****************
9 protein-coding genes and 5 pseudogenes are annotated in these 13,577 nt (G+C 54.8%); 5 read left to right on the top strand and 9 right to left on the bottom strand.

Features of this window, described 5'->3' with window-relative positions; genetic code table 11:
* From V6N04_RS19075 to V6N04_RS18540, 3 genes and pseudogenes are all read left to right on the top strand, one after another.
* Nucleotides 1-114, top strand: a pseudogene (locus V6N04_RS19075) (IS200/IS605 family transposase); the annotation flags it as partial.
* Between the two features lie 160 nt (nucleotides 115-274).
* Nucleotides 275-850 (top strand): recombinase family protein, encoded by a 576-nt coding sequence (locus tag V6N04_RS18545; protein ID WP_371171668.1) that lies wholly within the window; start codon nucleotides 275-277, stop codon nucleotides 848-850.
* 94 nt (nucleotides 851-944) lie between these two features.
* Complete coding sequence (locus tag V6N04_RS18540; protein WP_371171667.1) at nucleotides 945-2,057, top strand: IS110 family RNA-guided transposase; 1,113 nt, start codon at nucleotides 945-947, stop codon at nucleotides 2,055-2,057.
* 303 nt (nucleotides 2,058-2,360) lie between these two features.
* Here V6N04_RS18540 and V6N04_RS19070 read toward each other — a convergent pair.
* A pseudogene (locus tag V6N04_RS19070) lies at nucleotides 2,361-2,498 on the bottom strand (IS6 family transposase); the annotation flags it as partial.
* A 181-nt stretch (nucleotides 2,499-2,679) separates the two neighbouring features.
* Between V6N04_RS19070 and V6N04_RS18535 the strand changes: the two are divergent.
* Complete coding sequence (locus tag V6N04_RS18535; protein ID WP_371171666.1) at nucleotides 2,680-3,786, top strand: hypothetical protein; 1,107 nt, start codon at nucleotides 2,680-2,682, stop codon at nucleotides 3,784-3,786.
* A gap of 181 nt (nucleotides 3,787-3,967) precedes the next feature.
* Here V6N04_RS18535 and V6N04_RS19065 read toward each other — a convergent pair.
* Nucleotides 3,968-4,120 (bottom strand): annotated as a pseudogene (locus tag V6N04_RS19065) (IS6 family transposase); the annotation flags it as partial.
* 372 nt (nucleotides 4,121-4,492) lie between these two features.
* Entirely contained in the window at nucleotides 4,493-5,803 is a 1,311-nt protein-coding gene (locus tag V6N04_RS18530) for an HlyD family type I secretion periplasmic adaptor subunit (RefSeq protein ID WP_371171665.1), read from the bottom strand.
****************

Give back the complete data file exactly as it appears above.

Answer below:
9 protein-coding genes and 5 pseudogenes are annotated in these 13,577 nt (G+C 54.8%); 5 read left to right on the top strand and 9 right to left on the bottom strand.

Features of this window, described 5'->3' with window-relative positions; genetic code table 11:
* From V6N04_RS19075 to V6N04_RS18540, 3 genes and pseudogenes are all read left to right on the top strand, one after another.
* Nucleotides 1-114, top strand: a pseudogene (locus V6N04_RS19075) (IS200/IS605 family transposase); the annotation flags it as partial.
* Between the two features lie 160 nt (nucleotides 115-274).
* Nucleotides 275-850 (top strand): recombinase family protein, encoded by a 576-nt coding sequence (locus tag V6N04_RS18545; protein ID WP_371171668.1) that lies wholly within the window; start codon nucleotides 275-277, stop codon nucleotides 848-850.
* 94 nt (nucleotides 851-944) lie between these two features.
* Complete coding sequence (locus tag V6N04_RS18540; protein WP_371171667.1) at nucleotides 945-2,057, top strand: IS110 family RNA-guided transposase; 1,113 nt, start codon at nucleotides 945-947, stop codon at nucleotides 2,055-2,057.
* 303 nt (nucleotides 2,058-2,360) lie between these two features.
* Here V6N04_RS18540 and V6N04_RS19070 read toward each other — a convergent pair.
* A pseudogene (locus tag V6N04_RS19070) lies at nucleotides 2,361-2,498 on the bottom strand (IS6 family transposase); the annotation flags it as partial.
* A 181-nt stretch (nucleotides 2,499-2,679) separates the two neighbouring features.
* Between V6N04_RS19070 and V6N04_RS18535 the strand changes: the two are divergent.
* Complete coding sequence (locus tag V6N04_RS18535; protein ID WP_371171666.1) at nucleotides 2,680-3,786, top strand: hypothetical protein; 1,107 nt, start codon at nucleotides 2,680-2,682, stop codon at nucleotides 3,784-3,786.
* A gap of 181 nt (nucleotides 3,787-3,967) precedes the next feature.
* Here V6N04_RS18535 and V6N04_RS19065 read toward each other — a convergent pair.
* Nucleotides 3,968-4,120 (bottom strand): annotated as a pseudogene (locus tag V6N04_RS19065) (IS6 family transposase); the annotation flags it as partial.
* 372 nt (nucleotides 4,121-4,492) lie between these two features.
* Entirely contained in the window at nucleotides 4,493-5,803 is a 1,311-nt protein-coding gene (locus tag V6N04_RS18530) for an HlyD family type I secretion periplasmic adaptor subunit (RefSeq protein ID WP_371171665.1), read from the bottom strand.